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The Collegian

The Student News Site of Tarrant County College

The Collegian

The Student News Site of Tarrant County College

The Collegian

State senator talks education, takes aim at Abbott

State+senator+talks+education%2C+takes+aim+at+Abbott
State Sen. Wendy Davis, Democratic candidate for governor, visited NE Campus Sept. 15 to talk about her campaign. She urged those in attendance to register to vote before the Oct. 6 deadline.
State Sen. Wendy Davis, Democratic candidate for governor, visited NE Campus Sept. 15 to talk about her campaign. She urged those in attendance to register to vote before the Oct. 6 deadline.

By Tabitha Redder/managing editor

A visit from Texas gubernatorial candidate Wendy Davis filled College Hall to the brim on NE Campus Sept. 15.

After an introduction from Tarrant County Justice of the Peace Sergio De Leon, Davis dove into declaring policies and highlighting her political achievements.

A former NE Campus student herself, Davis understands the impact community college can make for both traditional and nontraditional students, De Leon said

Davis plans to make both the B-On-Time low-interest loan program and the Texas Grant program more accessible to students as well as implement policies that would exempt college textbooks from sales tax. These changes will make college more affordable for thousands of Texas students, she said.

Wendy Davis spoke about exempting textbooks from sales tax, passing the Texas Equal Pay Act and expanding Medicaid. Photos by Eric Rebosio/The Collegian
Wendy Davis spoke about exempting textbooks from sales tax, passing the Texas Equal Pay Act and expanding Medicaid.
Photos by Eric Rebosio/The Collegian


In addition to helping restore $3.4 billion in public education funding last year, Davis said she fought against $5.4 billion in budget cuts for public schools in 2011 that her opponent, Texas Attorney General Greg Abbott, advocated.

“He is now a leader of a party whose platform literally calls for the defunding of public education at every single level — from Pre-K all the way to our community colleges and university system in this state,” she said.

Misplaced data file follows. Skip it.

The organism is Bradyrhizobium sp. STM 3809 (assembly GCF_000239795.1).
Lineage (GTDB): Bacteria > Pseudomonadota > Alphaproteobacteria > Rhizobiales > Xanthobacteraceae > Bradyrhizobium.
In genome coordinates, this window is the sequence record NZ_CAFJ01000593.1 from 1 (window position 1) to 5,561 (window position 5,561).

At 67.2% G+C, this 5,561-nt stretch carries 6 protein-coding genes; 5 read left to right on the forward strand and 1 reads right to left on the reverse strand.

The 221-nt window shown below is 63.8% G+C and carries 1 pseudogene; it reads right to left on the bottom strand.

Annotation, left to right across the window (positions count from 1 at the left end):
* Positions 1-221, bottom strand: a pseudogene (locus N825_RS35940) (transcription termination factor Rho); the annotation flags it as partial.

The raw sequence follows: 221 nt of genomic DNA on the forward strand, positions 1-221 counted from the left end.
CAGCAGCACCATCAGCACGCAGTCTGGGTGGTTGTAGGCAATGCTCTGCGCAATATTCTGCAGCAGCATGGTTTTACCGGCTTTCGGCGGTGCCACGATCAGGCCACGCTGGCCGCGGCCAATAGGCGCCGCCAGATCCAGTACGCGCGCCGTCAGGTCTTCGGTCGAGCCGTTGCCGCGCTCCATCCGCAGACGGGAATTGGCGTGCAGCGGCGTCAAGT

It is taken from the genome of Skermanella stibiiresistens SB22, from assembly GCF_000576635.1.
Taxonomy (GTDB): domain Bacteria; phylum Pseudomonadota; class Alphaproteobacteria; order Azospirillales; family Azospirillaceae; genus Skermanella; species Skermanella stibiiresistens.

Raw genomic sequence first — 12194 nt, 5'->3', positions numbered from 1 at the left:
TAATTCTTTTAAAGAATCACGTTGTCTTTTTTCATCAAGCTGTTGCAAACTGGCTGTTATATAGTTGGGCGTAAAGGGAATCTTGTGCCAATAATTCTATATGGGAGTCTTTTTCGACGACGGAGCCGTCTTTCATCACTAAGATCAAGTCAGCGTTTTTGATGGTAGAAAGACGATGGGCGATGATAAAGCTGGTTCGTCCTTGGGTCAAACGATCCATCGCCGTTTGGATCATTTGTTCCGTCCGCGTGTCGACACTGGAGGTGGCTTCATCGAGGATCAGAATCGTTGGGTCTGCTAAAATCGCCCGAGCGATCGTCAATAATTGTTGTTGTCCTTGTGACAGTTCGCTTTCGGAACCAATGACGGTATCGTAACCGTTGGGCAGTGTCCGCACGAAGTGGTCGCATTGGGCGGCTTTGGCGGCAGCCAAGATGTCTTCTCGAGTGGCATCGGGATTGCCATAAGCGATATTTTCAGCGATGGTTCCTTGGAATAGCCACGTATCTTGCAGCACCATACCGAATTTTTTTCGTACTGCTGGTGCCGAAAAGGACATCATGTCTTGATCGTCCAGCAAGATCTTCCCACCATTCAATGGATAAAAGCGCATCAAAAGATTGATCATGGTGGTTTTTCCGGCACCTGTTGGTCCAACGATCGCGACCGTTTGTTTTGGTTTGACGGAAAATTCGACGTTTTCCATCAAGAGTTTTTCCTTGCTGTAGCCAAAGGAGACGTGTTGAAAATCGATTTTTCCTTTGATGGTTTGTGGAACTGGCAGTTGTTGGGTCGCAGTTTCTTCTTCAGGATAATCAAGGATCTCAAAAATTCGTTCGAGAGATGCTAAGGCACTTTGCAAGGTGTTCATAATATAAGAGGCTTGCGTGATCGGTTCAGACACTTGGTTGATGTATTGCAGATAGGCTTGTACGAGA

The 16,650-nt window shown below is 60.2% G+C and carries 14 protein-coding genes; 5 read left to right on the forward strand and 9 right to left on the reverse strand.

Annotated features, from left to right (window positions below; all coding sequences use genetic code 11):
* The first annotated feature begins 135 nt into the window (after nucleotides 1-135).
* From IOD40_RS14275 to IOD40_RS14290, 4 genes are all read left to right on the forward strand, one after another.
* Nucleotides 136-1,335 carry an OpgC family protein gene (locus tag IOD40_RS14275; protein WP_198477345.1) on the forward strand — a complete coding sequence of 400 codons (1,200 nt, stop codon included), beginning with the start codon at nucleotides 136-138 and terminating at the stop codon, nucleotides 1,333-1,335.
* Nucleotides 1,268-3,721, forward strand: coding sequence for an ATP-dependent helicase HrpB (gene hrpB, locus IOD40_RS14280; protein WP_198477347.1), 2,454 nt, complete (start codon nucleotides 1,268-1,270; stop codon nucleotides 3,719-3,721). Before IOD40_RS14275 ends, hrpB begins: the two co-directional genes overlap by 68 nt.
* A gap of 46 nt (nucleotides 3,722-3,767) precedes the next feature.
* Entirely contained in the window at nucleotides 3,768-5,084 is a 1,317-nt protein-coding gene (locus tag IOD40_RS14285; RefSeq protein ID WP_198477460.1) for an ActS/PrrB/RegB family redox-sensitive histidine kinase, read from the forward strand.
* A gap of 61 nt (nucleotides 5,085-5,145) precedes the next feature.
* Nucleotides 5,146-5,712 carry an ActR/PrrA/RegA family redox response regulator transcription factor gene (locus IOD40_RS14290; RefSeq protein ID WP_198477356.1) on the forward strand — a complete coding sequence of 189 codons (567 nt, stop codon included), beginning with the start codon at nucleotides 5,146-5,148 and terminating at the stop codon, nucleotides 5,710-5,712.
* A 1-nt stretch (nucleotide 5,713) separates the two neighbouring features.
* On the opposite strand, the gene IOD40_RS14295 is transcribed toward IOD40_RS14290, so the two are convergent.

After outlining plans to invest in education, infrastructure and innovation, Davis said she wants to raise the minimum wage from $7.25 an hour to $10.

“This is a family issue,” she said. “Of the 2.8 million Texans that would benefit from an increase in the minimum wage, over half of them are parents. At $7.25 an hour, which is $15,000 a year, we can’t afford to support a family on that amount of money, and I understand that, but Greg Abbott does not.”

Davis accused Abbott of intending to veto the Texas Equal Pay Act, a bill that would close the pay gap between women and men.

Phone calls to Abbott’s campaign office seeking comment were not returned.

Davis stressed the importance of students not having to choose between paying their mortgage payment and paying tuition.

NE student Alys Benitez supports Davis’ policies.

“She supports equal pay for everyone and women’s reproductive health, just all the issues that I would like to see improved that are really important I’ve seen ignored and tossed aside by everyone else,” Benitez said.

TCC graduate and former NE student Fatumata Holloway also had positive comments to say about the event.

“I believe everything she said she’s going to do,” Holloway said.

The election this November will produce the first new Texas governor in 14 years. The voting registration deadline is Oct. 6.

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